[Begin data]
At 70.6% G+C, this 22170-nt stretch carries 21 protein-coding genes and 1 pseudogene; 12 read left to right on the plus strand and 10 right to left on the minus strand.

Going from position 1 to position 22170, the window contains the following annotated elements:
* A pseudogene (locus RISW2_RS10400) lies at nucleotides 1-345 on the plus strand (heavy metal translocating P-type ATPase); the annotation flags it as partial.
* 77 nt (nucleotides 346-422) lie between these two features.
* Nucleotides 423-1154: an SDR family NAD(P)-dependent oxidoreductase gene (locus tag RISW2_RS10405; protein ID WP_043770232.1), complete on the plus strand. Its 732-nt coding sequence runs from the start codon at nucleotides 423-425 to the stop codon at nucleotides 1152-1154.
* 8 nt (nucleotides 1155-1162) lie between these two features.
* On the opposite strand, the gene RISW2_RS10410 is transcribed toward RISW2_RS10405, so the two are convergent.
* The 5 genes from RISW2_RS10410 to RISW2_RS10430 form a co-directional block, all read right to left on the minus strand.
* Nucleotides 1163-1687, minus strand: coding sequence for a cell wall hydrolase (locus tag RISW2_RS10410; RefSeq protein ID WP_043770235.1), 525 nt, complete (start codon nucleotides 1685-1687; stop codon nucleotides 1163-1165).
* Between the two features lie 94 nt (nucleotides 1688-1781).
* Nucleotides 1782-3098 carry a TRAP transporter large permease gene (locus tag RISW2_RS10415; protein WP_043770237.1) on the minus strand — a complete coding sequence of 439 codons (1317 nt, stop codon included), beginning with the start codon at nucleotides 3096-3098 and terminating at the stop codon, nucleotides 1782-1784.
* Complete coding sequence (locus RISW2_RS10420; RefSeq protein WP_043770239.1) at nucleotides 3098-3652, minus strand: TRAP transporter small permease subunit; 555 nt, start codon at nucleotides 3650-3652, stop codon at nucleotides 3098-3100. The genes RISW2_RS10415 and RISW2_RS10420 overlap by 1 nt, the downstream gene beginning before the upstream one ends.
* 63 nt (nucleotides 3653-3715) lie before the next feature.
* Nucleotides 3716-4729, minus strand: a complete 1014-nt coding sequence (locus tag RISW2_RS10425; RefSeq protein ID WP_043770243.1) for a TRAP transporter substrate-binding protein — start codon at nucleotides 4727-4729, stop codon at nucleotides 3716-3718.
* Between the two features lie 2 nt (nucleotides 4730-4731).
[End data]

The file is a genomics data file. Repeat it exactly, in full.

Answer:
At 70.6% G+C, this 22170-nt stretch carries 21 protein-coding genes and 1 pseudogene; 12 read left to right on the plus strand and 10 right to left on the minus strand.

Going from position 1 to position 22170, the window contains the following annotated elements:
* A pseudogene (locus RISW2_RS10400) lies at nucleotides 1-345 on the plus strand (heavy metal translocating P-type ATPase); the annotation flags it as partial.
* 77 nt (nucleotides 346-422) lie between these two features.
* Nucleotides 423-1154: an SDR family NAD(P)-dependent oxidoreductase gene (locus tag RISW2_RS10405; protein ID WP_043770232.1), complete on the plus strand. Its 732-nt coding sequence runs from the start codon at nucleotides 423-425 to the stop codon at nucleotides 1152-1154.
* 8 nt (nucleotides 1155-1162) lie between these two features.
* On the opposite strand, the gene RISW2_RS10410 is transcribed toward RISW2_RS10405, so the two are convergent.
* The 5 genes from RISW2_RS10410 to RISW2_RS10430 form a co-directional block, all read right to left on the minus strand.
* Nucleotides 1163-1687, minus strand: coding sequence for a cell wall hydrolase (locus tag RISW2_RS10410; RefSeq protein ID WP_043770235.1), 525 nt, complete (start codon nucleotides 1685-1687; stop codon nucleotides 1163-1165).
* Between the two features lie 94 nt (nucleotides 1688-1781).
* Nucleotides 1782-3098 carry a TRAP transporter large permease gene (locus tag RISW2_RS10415; protein WP_043770237.1) on the minus strand — a complete coding sequence of 439 codons (1317 nt, stop codon included), beginning with the start codon at nucleotides 3096-3098 and terminating at the stop codon, nucleotides 1782-1784.
* Complete coding sequence (locus RISW2_RS10420; RefSeq protein WP_043770239.1) at nucleotides 3098-3652, minus strand: TRAP transporter small permease subunit; 555 nt, start codon at nucleotides 3650-3652, stop codon at nucleotides 3098-3100. The genes RISW2_RS10415 and RISW2_RS10420 overlap by 1 nt, the downstream gene beginning before the upstream one ends.
* 63 nt (nucleotides 3653-3715) lie before the next feature.
* Nucleotides 3716-4729, minus strand: a complete 1014-nt coding sequence (locus tag RISW2_RS10425; RefSeq protein ID WP_043770243.1) for a TRAP transporter substrate-binding protein — start codon at nucleotides 4727-4729, stop codon at nucleotides 3716-3718.
* Between the two features lie 2 nt (nucleotides 4730-4731).